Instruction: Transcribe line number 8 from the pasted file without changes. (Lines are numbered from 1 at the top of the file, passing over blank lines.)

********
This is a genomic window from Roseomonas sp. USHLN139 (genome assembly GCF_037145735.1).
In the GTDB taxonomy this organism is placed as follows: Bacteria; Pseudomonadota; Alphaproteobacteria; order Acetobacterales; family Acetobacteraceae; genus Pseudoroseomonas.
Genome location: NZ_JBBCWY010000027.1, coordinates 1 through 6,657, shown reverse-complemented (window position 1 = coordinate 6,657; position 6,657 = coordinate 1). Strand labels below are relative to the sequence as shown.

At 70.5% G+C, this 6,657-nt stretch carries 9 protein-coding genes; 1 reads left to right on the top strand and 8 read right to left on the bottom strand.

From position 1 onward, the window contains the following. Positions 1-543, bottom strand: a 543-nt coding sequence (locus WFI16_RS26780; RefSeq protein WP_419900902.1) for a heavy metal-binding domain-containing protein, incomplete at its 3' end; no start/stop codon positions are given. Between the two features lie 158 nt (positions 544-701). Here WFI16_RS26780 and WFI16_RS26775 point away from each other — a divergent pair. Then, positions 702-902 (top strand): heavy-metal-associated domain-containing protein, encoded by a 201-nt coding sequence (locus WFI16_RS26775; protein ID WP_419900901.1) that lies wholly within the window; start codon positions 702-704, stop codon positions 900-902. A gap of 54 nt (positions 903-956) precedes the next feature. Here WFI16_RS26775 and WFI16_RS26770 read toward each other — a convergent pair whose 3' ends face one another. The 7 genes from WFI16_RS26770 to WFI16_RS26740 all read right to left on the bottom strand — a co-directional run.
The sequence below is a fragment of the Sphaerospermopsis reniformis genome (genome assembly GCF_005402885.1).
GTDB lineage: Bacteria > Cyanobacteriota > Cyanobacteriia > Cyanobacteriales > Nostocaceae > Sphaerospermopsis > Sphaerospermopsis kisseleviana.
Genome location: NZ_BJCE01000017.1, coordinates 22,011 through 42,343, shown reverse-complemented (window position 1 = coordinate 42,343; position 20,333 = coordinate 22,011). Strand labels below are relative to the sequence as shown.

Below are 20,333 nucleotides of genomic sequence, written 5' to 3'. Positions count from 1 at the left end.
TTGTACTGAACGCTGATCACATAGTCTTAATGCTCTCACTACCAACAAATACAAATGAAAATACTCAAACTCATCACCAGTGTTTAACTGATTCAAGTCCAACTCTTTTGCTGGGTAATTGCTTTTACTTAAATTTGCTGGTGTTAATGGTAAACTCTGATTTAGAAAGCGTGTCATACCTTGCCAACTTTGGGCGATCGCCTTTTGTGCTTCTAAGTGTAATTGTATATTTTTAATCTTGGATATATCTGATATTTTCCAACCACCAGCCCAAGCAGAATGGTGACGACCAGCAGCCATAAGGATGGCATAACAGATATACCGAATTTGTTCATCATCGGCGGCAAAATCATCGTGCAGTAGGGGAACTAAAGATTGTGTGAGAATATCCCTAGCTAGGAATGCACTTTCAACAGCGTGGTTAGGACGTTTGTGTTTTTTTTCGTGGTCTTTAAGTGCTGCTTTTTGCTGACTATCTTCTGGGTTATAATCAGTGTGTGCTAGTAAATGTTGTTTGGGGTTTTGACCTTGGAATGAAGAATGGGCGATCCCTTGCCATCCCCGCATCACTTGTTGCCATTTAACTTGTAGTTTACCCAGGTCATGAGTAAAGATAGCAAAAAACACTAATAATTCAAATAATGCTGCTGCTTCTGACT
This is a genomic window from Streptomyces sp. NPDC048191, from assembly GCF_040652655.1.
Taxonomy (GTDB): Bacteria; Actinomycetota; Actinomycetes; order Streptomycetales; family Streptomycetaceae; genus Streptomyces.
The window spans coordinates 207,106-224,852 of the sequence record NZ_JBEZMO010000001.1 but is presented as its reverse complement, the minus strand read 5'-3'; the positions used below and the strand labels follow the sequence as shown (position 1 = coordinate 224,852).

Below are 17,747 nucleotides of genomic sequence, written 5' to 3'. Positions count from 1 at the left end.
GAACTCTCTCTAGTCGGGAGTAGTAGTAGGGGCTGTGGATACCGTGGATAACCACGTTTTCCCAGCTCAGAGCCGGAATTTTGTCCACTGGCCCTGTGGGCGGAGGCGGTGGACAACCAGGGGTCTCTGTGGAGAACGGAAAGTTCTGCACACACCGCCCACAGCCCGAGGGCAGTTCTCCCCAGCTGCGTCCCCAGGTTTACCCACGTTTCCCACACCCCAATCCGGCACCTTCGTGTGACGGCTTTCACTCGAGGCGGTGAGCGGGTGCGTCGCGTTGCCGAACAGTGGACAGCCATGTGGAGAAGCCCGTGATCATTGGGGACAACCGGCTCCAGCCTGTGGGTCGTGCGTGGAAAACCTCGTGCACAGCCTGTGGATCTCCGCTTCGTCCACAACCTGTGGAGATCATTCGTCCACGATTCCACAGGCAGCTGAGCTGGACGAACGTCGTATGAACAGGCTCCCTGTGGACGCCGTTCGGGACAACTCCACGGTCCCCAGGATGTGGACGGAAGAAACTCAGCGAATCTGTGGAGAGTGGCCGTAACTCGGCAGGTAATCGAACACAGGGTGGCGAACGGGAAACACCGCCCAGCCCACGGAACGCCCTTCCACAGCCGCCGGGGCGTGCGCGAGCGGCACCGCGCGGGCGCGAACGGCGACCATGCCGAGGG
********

Genome location: NZ_BJCE01000017.1, coordinates 22,011 through 42,343, shown reverse-complemented (window position 1 = coordinate 42,343; position 20,333 = coordinate 22,011). Strand labels below are relative to the sequence as shown.